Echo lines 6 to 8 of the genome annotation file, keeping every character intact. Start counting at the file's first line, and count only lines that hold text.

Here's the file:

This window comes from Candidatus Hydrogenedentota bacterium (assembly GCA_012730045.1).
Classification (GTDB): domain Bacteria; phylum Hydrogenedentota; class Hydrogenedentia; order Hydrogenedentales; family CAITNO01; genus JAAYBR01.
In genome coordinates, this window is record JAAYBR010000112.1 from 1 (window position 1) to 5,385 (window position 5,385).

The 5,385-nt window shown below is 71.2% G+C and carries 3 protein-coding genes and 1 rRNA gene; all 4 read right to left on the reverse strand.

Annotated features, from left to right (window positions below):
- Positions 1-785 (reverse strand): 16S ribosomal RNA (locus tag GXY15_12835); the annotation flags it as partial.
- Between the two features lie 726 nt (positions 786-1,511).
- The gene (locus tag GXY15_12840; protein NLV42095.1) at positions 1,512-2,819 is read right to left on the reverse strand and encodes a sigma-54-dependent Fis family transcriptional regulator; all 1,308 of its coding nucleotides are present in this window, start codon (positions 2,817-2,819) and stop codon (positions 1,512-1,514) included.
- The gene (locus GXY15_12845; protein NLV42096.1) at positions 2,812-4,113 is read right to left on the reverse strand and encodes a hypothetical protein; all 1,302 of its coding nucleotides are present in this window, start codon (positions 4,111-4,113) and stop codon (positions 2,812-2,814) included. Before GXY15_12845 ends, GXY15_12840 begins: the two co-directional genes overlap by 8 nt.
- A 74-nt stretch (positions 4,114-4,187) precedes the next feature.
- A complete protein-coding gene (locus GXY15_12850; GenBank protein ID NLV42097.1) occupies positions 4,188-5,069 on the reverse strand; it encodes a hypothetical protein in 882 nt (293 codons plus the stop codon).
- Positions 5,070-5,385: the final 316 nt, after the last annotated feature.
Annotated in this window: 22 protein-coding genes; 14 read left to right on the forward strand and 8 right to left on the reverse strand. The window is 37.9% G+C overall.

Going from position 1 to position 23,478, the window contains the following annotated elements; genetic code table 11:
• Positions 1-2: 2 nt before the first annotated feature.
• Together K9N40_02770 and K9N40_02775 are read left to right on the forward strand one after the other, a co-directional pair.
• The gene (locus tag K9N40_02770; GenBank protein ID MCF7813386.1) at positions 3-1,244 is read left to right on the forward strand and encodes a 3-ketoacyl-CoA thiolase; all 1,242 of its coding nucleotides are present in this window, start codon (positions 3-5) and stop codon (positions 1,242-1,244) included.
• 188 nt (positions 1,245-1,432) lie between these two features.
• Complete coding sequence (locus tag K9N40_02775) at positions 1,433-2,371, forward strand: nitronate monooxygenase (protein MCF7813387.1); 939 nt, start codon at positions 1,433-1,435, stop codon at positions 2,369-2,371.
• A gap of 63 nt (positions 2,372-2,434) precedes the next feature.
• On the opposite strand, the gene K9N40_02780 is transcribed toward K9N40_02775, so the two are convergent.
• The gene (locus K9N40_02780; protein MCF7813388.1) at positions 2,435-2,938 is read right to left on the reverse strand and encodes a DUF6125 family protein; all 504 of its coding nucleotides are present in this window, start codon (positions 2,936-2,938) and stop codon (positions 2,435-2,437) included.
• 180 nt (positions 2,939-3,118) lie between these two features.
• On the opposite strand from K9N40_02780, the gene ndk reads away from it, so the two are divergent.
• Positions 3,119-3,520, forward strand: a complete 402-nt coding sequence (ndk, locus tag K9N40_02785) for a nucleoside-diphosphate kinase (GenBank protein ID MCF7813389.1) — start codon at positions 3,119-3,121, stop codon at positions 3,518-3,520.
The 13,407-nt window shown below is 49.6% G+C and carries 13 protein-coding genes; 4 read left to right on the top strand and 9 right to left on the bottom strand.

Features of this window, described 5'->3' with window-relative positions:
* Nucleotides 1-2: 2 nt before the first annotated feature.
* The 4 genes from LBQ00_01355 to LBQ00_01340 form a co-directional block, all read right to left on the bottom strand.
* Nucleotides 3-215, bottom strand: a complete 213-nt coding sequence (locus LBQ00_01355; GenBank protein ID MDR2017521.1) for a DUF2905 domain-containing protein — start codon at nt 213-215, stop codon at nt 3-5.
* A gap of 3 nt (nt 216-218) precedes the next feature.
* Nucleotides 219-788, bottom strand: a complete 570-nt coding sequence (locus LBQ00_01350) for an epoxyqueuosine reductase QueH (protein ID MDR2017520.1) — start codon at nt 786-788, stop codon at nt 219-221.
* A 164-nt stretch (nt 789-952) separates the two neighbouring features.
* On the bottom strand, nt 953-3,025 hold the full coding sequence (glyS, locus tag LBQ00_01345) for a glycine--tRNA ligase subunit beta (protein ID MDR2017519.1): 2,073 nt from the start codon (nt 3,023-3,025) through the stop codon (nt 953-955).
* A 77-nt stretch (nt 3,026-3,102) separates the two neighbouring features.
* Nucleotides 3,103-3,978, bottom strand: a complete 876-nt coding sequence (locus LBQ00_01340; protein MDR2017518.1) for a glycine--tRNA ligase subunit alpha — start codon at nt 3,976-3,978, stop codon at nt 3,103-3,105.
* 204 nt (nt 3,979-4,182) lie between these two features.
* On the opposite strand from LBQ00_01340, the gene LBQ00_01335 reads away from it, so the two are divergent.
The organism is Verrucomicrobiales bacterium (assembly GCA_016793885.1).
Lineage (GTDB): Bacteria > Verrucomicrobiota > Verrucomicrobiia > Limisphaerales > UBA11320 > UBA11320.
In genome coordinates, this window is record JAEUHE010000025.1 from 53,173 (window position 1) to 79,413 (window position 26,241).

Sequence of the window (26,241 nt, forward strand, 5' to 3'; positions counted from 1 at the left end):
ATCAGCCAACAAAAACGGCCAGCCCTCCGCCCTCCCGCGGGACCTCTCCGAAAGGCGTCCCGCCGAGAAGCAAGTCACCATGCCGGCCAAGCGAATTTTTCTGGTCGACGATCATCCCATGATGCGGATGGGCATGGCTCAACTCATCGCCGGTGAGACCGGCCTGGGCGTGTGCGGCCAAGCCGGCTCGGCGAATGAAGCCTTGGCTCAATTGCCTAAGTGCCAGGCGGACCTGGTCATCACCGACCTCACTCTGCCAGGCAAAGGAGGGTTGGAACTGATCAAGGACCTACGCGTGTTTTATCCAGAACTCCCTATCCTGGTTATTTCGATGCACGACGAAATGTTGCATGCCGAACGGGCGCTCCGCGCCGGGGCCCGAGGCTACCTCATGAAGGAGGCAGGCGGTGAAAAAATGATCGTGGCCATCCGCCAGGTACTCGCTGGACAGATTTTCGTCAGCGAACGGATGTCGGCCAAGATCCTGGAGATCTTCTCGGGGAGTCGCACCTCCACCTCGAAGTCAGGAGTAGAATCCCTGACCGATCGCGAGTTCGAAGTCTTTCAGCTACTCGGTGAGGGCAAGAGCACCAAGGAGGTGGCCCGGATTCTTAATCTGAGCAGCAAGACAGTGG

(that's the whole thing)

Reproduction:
- Positions 1-785 (reverse strand): 16S ribosomal RNA (locus tag GXY15_12835); the annotation flags it as partial.
- Between the two features lie 726 nt (positions 786-1,511).
- The gene (locus tag GXY15_12840; protein NLV42095.1) at positions 1,512-2,819 is read right to left on the reverse strand and encodes a sigma-54-dependent Fis family transcriptional regulator; all 1,308 of its coding nucleotides are present in this window, start codon (positions 2,817-2,819) and stop codon (positions 1,512-1,514) included.